Coronavirus and the States: Large Southern States Likely to Lead New Unemployment Claims; More Testing Woes

By: - April 7, 2020 12:00 am

David Santiago/Miami Herald via AP

Read Stateline coverage of the latest state action on coronavirus.

After last week’s second record week for unemployment claims, Texas and Florida may be the next states to see the biggest waves of job losses after issuing relatively late stay-at-home orders.

Texas expects its biggest number of claims yet, about 361,000, based on internal data, almost doubling the rate of new claims to about 6% of those who had jobs before the coronavirus crisis began in February. That figure would raise Texas’ overall unemployment rate from February’s 3.5% to almost 10%.

The U.S. Department of Labor on Thursday will release the number of unemployment claims that were filed last week.

Florida’s system has been jammed with callers and online users trying to apply for unemployment, and Republican Gov. Ron DeSantis announced 750 new staff members and 72 new internet servers starting this week to handle the crush. The state has estimated it could take weeks to get through what it predicts will be 261,000 new claims, which also would be a high point in one week.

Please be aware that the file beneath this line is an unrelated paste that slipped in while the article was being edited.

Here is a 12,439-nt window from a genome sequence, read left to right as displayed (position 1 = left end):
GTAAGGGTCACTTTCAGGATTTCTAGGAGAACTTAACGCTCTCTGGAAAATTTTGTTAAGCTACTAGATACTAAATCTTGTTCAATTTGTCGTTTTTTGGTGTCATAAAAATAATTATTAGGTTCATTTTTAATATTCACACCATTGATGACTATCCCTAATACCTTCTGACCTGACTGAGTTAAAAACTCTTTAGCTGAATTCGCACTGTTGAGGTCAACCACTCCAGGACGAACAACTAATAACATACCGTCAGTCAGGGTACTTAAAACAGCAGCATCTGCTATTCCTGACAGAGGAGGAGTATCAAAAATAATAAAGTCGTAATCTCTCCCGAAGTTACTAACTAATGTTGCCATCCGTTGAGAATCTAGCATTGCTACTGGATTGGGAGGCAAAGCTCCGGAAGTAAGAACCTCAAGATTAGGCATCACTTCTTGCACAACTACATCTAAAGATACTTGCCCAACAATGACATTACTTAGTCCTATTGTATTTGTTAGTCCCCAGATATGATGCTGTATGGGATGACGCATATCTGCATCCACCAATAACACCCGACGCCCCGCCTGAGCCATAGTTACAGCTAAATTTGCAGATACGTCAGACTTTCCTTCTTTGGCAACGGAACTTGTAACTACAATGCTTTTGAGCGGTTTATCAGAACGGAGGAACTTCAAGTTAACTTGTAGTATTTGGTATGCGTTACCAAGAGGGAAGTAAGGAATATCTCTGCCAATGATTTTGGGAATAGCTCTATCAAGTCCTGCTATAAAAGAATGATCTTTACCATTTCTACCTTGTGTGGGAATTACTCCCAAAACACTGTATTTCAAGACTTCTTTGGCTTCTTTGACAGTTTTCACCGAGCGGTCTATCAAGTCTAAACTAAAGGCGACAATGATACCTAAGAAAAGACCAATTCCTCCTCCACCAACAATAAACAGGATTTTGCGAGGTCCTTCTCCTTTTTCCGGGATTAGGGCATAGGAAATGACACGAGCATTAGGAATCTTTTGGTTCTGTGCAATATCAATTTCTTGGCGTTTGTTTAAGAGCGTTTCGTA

“A lot of people are hurting right now through no fault of their own,” DeSantis said. “A flawed and bureaucratic reemployment system should be the last thing that prevents them from getting assistance.” 

Texas imposed a statewide stay-at-home order April 2 after leaving the issue to local authorities for several weeks. Florida followed the next day, so Thursday’s data will be the first to show some of that impact.

Elsewhere, the North Carolina Division of Employment Security said it expects unemployment claims to grow exponentially after a statewide stay-home order took effect March 30. The state added or moved 350 employees and 500 computers.

More than 10 million people have filed for unemployment benefits since the crisis began, with states such as Pennsylvania that issued earlier stay-home orders hit hardest. Despite being early virus epicenters, New York and California were less affected because they have more white-collar jobs that can be done remotely.

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Tim Henderson
Tim Henderson

Tim Henderson covers demographics for Stateline. He has been a reporter at the Miami Herald, the Cincinnati Enquirer and the Journal News.